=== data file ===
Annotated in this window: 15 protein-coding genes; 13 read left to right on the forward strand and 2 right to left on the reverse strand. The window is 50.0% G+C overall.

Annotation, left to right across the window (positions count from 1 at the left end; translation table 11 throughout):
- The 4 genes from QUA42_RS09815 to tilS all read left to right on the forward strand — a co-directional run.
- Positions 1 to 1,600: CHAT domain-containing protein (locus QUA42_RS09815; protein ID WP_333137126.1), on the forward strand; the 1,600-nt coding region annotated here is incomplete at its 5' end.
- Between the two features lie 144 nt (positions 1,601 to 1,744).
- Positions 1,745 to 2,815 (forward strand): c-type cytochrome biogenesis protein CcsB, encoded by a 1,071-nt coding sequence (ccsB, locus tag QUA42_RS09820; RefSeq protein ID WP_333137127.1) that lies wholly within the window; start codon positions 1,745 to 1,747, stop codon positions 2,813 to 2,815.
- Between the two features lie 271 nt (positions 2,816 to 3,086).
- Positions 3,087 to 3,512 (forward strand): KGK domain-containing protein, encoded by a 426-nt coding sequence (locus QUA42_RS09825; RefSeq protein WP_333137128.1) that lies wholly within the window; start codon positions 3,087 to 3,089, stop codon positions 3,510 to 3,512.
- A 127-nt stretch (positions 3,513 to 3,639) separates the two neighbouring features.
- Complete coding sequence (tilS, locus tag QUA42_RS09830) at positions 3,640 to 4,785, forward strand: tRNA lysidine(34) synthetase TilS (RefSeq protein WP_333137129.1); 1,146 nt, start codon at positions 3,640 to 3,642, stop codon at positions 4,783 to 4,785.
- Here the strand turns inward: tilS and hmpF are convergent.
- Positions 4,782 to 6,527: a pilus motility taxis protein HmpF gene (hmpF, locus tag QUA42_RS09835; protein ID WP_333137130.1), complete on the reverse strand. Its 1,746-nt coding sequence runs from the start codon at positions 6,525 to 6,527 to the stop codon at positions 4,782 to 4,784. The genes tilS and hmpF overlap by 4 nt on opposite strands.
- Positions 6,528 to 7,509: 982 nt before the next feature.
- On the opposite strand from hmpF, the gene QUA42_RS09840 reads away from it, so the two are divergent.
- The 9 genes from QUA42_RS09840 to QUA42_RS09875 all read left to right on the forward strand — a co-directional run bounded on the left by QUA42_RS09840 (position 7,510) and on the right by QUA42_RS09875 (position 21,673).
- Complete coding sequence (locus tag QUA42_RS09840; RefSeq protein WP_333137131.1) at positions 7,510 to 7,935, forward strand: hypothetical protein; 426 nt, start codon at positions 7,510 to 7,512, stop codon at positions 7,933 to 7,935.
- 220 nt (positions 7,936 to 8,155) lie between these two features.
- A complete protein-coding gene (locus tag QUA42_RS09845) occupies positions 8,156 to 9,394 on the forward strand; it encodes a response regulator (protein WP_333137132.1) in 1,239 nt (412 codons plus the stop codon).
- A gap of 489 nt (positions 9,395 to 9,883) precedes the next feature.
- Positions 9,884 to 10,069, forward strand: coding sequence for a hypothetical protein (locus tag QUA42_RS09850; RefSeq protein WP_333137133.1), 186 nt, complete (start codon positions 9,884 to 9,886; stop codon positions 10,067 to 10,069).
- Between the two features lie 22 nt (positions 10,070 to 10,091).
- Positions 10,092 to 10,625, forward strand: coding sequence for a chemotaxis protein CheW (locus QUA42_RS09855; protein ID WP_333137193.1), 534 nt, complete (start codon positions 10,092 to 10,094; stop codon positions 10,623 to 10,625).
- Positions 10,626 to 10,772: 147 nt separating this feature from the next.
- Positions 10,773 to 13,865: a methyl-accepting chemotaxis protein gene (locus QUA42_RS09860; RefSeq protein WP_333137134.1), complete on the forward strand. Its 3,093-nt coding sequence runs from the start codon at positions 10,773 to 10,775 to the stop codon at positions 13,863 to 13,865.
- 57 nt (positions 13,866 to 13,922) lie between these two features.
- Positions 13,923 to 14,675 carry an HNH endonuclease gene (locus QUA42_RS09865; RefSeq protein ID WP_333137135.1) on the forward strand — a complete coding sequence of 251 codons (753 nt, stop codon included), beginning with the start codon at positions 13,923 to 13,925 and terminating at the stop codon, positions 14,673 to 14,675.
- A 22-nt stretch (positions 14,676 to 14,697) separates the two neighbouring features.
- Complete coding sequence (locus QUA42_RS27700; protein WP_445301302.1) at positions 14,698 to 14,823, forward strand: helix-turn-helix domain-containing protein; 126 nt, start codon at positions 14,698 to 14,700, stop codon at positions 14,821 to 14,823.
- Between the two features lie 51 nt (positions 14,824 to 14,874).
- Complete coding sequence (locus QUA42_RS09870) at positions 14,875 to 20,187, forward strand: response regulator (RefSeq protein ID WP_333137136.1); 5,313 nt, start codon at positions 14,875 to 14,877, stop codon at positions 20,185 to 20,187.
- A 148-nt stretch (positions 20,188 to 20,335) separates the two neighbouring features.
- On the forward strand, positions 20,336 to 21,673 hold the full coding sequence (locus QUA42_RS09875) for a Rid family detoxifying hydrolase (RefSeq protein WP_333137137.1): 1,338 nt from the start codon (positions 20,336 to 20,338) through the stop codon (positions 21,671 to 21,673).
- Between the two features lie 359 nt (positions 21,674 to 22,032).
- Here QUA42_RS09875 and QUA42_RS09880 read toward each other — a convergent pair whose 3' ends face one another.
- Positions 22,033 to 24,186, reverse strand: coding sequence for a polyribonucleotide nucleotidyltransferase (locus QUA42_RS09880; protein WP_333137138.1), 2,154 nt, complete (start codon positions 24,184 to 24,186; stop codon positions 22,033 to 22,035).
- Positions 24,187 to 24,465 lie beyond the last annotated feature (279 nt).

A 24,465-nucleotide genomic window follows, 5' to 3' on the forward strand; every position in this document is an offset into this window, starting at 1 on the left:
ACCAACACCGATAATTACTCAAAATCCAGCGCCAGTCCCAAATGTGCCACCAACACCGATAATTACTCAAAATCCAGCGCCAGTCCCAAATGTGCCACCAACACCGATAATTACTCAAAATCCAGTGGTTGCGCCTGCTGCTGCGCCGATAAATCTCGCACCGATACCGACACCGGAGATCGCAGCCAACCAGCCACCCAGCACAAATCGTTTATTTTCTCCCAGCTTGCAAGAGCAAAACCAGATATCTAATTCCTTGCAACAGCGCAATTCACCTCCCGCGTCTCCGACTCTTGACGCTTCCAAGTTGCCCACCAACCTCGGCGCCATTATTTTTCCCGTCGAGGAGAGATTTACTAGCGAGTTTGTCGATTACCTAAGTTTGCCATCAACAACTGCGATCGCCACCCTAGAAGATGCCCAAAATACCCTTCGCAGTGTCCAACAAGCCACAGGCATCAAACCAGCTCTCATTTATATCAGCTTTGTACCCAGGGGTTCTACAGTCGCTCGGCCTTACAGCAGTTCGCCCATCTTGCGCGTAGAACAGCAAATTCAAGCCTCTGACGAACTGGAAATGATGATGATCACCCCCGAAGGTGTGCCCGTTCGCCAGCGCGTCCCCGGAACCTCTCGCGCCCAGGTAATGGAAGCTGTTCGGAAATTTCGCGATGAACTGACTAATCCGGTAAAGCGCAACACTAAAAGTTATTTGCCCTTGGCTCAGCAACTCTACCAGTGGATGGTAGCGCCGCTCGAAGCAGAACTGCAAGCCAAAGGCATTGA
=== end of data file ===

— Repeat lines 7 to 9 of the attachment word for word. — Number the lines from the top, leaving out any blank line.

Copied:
- Between the two features lie 271 nt (positions 2,816 to 3,086).
- Positions 3,087 to 3,512 (forward strand): KGK domain-containing protein, encoded by a 426-nt coding sequence (locus QUA42_RS09825; RefSeq protein WP_333137128.1) that lies wholly within the window; start codon positions 3,087 to 3,089, stop codon positions 3,510 to 3,512.
- A 127-nt stretch (positions 3,513 to 3,639) separates the two neighbouring features.